Dr DisRespect one-ups CSGO with skins that players legally own
May 31, 2022
Skins are a core part of many popular multiplayer games today, but players usually don’t legally own their fancy cosmetics. Streaming icon Herschel “Dr DisRespect” Beahm IV wants to change that.
Dr DisRespect’s new game studio Midnight Society has announced a partnership with technology company Polygon Studios. The joint venture all but confirms rumors that the studio’s upcoming game will involve blockchain technology. According to official information, the studio’s upcoming project codenamed Project Moon will allow players to digitally own their skins and accomplishments. Here’s what that means for skin fanatics.
DisRespect’s studio, named Midnight Society, has already made headlines for its use of blockchain and NFT technology. While many gamers generally dislike these concepts, the studio hopes to change their minds with its first project. Upcoming shooter Project Moon will allow players to prove their ownership of skins using digital ledgers stored across the world.
The way the partnership statement is phrased implies that the blockchain usage will apply to more than just gun skins. Early concept art for Project Moon shows what appear to be player characters called Variants. Their expressive masks show plenty of room for customization, which could also be effectively turned into digital items that can be privately owned. The release also mentions “accomplishments,” which could mean monetizing big plays in a potential competitive scene.
Do gamers legally own their in-game skins?
In the vast majority of games, players do not actually legally own their skins. The developer of the game does, and it can revoke access to any skin at any time and for any reason.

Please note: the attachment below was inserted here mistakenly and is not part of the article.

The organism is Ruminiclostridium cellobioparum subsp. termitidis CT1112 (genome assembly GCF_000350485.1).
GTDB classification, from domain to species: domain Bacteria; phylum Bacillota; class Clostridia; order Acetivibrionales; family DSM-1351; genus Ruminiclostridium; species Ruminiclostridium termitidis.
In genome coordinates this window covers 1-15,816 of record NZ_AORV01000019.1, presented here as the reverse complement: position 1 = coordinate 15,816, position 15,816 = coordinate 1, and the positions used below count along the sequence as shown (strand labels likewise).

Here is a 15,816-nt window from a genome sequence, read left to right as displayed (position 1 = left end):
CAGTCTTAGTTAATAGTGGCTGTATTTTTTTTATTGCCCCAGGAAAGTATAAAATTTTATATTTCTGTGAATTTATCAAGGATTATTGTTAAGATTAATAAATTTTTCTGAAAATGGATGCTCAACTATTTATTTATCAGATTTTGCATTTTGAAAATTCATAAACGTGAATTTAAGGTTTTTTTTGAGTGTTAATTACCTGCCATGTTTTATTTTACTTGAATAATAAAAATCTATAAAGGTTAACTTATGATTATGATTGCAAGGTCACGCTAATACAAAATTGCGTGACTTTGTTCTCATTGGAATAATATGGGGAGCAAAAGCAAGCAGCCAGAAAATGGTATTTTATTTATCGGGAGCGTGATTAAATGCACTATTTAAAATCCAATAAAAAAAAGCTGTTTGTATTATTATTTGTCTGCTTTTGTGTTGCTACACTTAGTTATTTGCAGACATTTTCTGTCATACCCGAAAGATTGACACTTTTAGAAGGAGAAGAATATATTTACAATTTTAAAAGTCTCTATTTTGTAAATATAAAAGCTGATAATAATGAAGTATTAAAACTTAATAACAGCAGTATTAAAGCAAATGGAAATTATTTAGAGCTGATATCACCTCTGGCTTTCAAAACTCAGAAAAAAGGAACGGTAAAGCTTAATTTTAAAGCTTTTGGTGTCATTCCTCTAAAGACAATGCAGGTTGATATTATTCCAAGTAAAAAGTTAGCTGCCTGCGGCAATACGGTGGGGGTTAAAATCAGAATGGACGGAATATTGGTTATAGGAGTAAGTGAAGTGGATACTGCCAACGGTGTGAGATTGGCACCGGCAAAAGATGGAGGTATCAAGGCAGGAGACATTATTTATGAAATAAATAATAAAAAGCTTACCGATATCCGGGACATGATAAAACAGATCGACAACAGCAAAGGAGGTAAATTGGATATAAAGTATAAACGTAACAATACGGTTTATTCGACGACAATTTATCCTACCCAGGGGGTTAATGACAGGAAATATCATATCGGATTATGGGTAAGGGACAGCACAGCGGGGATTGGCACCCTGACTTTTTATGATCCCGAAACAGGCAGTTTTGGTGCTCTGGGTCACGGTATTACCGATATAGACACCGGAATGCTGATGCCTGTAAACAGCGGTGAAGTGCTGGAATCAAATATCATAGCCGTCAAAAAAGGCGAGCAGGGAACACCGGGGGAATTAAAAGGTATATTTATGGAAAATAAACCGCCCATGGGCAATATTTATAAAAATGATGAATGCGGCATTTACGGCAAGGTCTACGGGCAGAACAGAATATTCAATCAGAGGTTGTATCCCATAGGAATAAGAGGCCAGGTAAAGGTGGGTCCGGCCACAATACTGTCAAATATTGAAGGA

The most egregious cases of players not actually owning their expensive skins come from Riot Games. In League of Legends, all purchases are locked to one account with no way to transfer or trade the skins players have paid for. The same is true for Valorant, with no way to even gift skins in the game. While some alternate cosmetics can cost a lot of money, that money effectively vanishes once players buy them. Their value is purely aesthetic and is tied to one account.
Valve games treat skins a little closer to real-life investments, but players still don’t have the full rights to their cosmetics. Counter-Strike: Global Offensive skins are randomly generated and distributed. Dota 2 uses loot boxes. Players can sell their skins on the Steam marketplace or trade them for real money. Sometimes for a ridiculous amount of money.
But control over a video game skin does not mean ownership. If Valve closes up shop tomorrow, CSGO and Dota 2 players will lose access to all of their fancy cosmetics. Banned players often have their inventories locked to their accounts, which can be worth hundreds of thousands of dollars.
If players register their skins through blockchain as Dr DisRespect wants them to, they will have full legal control and ownership of those skins. The system will be entirely detached from the development studio behind Project Moon. It’s not clear how skins will be generated in the shooter or if real money trades will be possible in-game. No matter the specifics, it could change how players treat skins across all games.
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